What if the information you are sending is not being accessed by only the intended recipient, or your communication channel is not secure enough? Are you scared of leaking confidential information to third parties? If you answered “Yes” to any of the above, there is a need to put in place strategies to ensure that your information is effective.
Information and communication management is a key aspect of project management, which focuses on ensuring that the right information gets to the right persons only and also at the right time. When information is properly managed, it reduces the probability of mistakes that could occur as a result of poor communication within organizations.
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While communication management is largely focused on managing the communication as a whole (communication channel, method, recipient, sender, time, etc.), information management is associated with deploying new technologies, such as information management systems, portal applications, and data warehouses, that allow for effective distribution and security of information.
A project will always require continuous circulation and storage of information. This article would focus on how to ensure security of information.
The PMBOK is the default guide for project managers but it unfortunately does not explain explicitly how project information can be secured. The responsibility therefore falls on the project manager to determine the best way to ensure project information security. Since you are not an Internet security expert, how then do you know the basic security measures to take on your project?
Storing Project Information
There are numerous ways in which project information can be stored. For the purpose of this analysis. we will generalize them into two broad forms that will then be analyzed in detail. These storage methods are:
- Manual storage medium
- Electronic storage medium
Manual Storage Medium
This is the traditional method of storing hardcopy information using project files. Project information is stored in physical files that are kept in the project office. The project management office determines who has access to what information. This type of information storage system has a lot of flaws and is not as efficient as the electronic storage system, but it serves as the basics for which the modern-day electronic system was developed.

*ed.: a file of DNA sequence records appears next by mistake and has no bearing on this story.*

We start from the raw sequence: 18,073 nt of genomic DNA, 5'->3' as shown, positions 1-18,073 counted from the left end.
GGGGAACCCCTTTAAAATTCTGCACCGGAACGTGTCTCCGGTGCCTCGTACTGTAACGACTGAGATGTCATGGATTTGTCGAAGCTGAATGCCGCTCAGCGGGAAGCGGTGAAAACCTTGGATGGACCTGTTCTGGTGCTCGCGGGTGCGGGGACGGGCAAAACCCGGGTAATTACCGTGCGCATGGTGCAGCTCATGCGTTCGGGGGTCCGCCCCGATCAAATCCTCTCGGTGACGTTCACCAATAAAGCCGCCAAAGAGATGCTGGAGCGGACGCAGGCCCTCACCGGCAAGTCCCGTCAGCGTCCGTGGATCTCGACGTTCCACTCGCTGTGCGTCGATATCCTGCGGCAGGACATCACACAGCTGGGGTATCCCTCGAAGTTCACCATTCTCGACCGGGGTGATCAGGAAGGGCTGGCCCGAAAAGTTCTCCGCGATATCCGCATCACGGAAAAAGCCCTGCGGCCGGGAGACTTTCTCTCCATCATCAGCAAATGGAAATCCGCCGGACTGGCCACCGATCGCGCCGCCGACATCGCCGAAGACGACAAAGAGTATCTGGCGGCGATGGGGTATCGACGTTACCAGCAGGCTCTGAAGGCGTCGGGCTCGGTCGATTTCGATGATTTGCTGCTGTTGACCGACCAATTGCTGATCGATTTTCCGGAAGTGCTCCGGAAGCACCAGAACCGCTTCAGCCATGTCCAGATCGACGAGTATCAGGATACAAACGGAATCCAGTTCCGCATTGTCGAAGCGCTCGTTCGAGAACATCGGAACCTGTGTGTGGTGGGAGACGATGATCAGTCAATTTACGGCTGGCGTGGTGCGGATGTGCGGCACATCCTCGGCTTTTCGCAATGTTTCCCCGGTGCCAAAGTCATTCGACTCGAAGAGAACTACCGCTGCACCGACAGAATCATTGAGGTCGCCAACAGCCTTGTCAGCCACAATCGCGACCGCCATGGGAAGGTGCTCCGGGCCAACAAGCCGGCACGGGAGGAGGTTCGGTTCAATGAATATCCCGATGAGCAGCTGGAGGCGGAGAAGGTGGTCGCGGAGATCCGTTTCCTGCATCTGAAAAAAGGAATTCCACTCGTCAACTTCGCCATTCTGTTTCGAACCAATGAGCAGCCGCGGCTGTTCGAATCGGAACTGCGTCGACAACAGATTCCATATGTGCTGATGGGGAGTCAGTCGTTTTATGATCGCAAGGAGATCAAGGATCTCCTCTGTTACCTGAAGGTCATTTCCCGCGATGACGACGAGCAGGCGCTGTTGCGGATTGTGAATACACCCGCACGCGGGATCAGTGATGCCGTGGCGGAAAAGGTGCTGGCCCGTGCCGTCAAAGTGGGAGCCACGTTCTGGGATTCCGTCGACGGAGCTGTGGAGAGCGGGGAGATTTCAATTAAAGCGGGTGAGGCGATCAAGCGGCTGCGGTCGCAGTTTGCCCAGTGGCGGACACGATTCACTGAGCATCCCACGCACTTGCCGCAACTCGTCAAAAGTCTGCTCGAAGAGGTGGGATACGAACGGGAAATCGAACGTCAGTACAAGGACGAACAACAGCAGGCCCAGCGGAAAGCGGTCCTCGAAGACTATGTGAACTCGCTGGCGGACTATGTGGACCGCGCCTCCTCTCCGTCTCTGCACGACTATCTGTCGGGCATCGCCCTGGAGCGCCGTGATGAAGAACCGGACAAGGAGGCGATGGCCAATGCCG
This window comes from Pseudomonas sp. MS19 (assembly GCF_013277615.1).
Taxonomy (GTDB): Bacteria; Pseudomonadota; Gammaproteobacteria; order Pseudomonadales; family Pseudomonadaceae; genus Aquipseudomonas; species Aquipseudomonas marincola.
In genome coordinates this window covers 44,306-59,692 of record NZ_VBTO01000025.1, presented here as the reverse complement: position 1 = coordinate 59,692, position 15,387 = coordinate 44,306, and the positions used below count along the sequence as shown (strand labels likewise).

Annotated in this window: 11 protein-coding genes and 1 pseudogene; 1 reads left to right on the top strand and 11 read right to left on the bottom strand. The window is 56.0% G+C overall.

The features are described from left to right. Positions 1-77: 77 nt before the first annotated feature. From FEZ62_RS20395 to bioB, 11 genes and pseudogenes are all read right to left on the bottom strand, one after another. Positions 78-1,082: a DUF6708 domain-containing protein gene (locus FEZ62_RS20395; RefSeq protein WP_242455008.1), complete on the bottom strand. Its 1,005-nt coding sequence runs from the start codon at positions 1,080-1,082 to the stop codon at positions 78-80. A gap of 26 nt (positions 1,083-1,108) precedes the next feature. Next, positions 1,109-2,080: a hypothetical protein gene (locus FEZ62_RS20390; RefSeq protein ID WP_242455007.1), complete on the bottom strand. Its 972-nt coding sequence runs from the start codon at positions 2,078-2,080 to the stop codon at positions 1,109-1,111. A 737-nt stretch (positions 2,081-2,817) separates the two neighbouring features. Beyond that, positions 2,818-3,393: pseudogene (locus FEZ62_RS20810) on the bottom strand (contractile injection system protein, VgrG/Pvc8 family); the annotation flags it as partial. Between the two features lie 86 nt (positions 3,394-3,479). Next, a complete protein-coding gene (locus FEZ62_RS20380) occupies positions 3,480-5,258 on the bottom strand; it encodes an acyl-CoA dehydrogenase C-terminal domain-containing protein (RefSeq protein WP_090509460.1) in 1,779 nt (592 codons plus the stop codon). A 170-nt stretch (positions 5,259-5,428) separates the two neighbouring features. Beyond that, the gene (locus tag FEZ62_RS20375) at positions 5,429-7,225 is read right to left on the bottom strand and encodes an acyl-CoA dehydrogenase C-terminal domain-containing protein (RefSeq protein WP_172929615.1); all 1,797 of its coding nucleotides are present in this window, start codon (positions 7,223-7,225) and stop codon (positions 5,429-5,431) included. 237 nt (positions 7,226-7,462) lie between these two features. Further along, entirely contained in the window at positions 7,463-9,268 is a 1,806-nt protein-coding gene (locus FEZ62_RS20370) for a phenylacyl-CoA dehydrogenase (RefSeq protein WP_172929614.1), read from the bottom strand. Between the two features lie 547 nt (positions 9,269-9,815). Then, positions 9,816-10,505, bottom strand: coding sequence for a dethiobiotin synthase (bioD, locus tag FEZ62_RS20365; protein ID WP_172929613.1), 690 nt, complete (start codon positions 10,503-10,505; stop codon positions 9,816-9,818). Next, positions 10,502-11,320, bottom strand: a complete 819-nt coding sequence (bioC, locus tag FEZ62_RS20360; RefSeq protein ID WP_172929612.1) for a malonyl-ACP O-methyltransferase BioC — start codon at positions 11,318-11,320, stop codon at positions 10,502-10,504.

Although project managers put in place access and security restrictions to the information archive, the physical file storage system is less secured as it requires a lot of financial and material resources to ensure a high level of security. The security breach danger is also very high, as storing and retrieving information requires a lot of human interaction, which cannot easily be monitored.
There is also a need for physical transfer of files from the point of storage to the point of requirement. This increases the amount of time it takes to access the required information significantly, especially when there is a great distance between where information is stored and where it is required. Physically transferring files also poses a lot of security threats, both in terms of compromise and files getting missing or destroyed. In order to eliminate the numerous security challenges and mistakes that resulted from the manual storage system, the electronic storage system was invented.
The Electronic Storage Medium
As mentioned earlier, the manual storage system formed the basis from which the electronic storage medium was invented. These provided solutions for security threat that came about as a result of damage and loss of data from the traditional storage method. An increase in technology has also led to an increase in the speed at which information is transferred from source to user. Information is actually transferred in real time nowadays, as we all know, which means that, no matter of where the information is located, it can be accessed whenever the information is required.
The electronic storage medium can be sub-classified into two categories, cloud and non-cloud storage. The debate between cloud and non-cloud storage is a popular one in the IT industry, especially when it comes to security. Here is a general perspective about both of them.
- Cloud Storage—This is the use of Internet-based technology to store your data with offsite providers, which reduces your reliance on in-house storage. By adopting cloud computing, you can have access to your data anywhere there is Internet, as long as you have a device that can access the host server. Cloud computing is daily being adopted by both large and small organizations, as it has proven efficient in reducing general overhead cost and security.
- Non-Cloud Storage—Another popular way of storing data electronically is to store it offline. This requires an organization to have its own physical server, control it, maintain it and ensure it is running all the time. Depending on the organization, non-cloud storage might be accessible online or offline.